Montoya credits the growth to the attitude of the leagues players. Ask them how theyre doing, take a little interest in them. Thats good enough for me and it was definitely good enough for them.
He says the reasons for volunteering are simple: Im a full grown kid myself.
Four years ago, this scene would not have been possible. “They played, they competed, and they came back and tied it. For each sport, there is an 8-10-year old Minor League,” an 11-12 year old Major League,” and a 13-14 year old Junior League.”With the exception of one, each league consists of four teams each. He says the excitement of the league is contagious.
A chopper up the middle is backhanded by the pitcher as the runner takes off from third.
Like Montoya, Hunt said the driving force behind the league boils down to the people who actually play the game.
At the rate of growth, the league has experienced over the past three seasons, the number of teams and players is only expected to rise.
At one of them, the infielders relaythe message to one another: “Look four, go one.” If possible, the goal is to prevent a run from scoring.
Its all about the kids, but weve got to have parent support, because this is a volunteer league and to keep the league running and successful we need all the volunteers we can get, Montoya says.
The opposing dugout shouts”GET DOWN!” as an play-at-the-plate develops.
A runner on third base eyes home plate on Wednesday night in Mesquite.(Photo: Lucas Thomas/Desert Valley Times)Buy Photo
In the beginning, it was hard getting it off the ground, trying to find enough people to volunteer. Everyone is having a great time.
In this town with the gambling and everything else, the youth kind of takes a little bit of a backseat, Hunt says.. In Minor League Baseball, there are enough participants for an eight-team division.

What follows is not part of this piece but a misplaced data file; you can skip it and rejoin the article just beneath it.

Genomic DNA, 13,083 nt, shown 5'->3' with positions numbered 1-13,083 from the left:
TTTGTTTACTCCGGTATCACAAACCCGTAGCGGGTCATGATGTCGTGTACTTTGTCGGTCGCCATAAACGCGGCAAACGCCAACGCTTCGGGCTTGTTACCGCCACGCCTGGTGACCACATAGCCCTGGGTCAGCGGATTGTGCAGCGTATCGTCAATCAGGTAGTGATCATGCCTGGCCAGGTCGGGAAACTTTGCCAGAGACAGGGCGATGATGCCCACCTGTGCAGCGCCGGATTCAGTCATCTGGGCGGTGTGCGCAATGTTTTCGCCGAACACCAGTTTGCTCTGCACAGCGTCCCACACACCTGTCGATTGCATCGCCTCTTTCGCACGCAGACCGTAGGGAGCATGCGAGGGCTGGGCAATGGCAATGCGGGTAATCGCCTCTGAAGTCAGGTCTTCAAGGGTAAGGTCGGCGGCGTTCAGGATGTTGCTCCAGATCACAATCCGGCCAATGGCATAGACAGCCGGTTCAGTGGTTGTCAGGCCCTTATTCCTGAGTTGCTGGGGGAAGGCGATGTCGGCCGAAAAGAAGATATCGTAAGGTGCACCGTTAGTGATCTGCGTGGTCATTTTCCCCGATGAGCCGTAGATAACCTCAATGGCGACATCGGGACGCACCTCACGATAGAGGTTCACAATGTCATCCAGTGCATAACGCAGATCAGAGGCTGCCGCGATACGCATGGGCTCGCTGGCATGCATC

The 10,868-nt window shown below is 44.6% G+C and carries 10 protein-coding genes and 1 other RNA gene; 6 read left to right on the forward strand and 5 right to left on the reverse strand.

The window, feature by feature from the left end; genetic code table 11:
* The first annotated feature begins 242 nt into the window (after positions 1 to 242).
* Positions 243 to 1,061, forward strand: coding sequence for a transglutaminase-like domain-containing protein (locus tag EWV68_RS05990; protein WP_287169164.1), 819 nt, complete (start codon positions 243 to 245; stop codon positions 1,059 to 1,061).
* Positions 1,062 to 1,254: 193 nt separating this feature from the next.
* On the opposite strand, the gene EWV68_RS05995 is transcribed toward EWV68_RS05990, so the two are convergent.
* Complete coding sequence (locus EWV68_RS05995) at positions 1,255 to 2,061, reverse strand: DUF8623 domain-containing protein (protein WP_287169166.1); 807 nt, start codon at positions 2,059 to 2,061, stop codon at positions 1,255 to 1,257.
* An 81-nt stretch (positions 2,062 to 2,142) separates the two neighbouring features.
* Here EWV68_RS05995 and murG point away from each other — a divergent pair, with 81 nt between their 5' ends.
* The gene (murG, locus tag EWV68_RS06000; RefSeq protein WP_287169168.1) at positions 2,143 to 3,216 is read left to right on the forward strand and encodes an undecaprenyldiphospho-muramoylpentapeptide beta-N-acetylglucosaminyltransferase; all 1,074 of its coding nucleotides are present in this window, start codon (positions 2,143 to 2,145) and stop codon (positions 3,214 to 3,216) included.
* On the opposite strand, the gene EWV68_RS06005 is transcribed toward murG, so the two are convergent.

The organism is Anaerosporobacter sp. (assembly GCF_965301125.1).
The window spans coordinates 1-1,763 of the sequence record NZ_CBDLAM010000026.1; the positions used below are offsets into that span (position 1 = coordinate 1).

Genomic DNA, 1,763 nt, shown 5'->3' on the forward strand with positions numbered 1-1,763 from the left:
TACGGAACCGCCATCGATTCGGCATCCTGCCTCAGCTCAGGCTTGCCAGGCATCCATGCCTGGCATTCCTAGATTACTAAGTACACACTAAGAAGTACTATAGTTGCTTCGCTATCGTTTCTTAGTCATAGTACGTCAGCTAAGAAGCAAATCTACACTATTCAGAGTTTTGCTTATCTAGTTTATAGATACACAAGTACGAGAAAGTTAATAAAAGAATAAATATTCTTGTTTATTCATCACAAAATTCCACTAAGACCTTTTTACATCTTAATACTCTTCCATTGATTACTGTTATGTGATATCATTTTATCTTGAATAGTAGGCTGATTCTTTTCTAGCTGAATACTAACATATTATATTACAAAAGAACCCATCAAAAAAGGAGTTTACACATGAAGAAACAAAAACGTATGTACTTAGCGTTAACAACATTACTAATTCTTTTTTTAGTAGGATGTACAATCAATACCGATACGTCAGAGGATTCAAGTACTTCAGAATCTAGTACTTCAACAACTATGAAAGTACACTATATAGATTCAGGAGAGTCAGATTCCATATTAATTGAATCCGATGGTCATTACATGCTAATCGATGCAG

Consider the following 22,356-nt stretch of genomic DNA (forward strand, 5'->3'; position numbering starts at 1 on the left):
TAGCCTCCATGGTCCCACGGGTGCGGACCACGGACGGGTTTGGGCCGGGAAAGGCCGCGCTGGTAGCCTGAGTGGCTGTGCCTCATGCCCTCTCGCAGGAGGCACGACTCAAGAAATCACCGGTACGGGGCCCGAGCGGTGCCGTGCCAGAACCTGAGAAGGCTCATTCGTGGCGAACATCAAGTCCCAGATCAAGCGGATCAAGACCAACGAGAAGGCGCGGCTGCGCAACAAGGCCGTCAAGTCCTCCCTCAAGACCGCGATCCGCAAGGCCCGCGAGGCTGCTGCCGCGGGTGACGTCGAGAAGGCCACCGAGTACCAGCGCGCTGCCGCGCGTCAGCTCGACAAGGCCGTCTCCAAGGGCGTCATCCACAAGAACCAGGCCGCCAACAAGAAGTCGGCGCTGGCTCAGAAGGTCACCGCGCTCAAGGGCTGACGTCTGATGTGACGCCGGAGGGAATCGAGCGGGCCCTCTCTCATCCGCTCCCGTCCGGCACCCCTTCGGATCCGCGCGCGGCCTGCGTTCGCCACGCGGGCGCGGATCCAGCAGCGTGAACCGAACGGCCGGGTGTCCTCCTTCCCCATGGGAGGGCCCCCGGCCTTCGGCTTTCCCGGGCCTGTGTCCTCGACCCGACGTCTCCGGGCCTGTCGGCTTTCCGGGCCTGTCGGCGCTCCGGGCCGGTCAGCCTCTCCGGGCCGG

Its growing and the teams are getting better every week, says VVLL Vice President Nick Montoya. I have fun with the kids. That includes a Virgin Valley Little League board made up entirely of volunteers.
A good jump from third base forces a rushed, errant throw home and the runner is safe.
One of those is Al Sarge Hunt, who has been a volunteer umpire since the league began three years ago.
The growth of the league, he said, is something that is necessary for the community.
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Montoya tells a story of the team he currently coaches.
Mid-inning snacks can be had nearby at the concession stand.(Photo: Lucas Thomas/Desert Valley Times)
I can come down to their level, Im at kid at heart, he says. Since its inception in 2013 as an official affiliate of Little League International, Virgin Valley Little League has nearly tripled in size, providing nearly 300 boys and girls from Mesquite, Bunkerville, Littlefieldand Beaver Dam a diamond on which to play Americas pastime.
The Virgin Valley Little League has grown considerably since its founding in 2013.(Photo: File/Desert Valley Times)
While they may be the driving force, the players arent the only thing contributing to the leagues budding popularity. They feel like they can share some of that stuff with me.
Some of these parents would be shocked if they knew what some of the kids are telling Sarge here, Hunt says.
Kids want to be competitive and this gives them that platform,” he says.
Thekids,” he says, “love the program.”
On this particular Wednesday night in Mesquite, twosoftball games are in full swing, the concession stand is churning out all the staples hot dogs, snow cones, sodasand candy and people have gathered with family members and friends to relax and catch a ballgame.
Virgin Valley Little League is made up of six divisions three for baseball and three for softball. An outpouring of support from the community has been a catalyst for growth as well. Now weve expanded into both softball and baseball, he says.
The league even plays interleague games with Moapa Valley Little League.
Hunt, who also volunteers his time as a crossing guard for the after-school hours, said hes built a relationship with the youth in Mesquite.
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The excitement, the fun, the competitiveness, is what Montoya says drives the league.
We were losing 4-2 in the last inning, we came back and we tied it.I would have loved to see the win, but the kids were just as happy as pigs in mud, so thats a win,” he says
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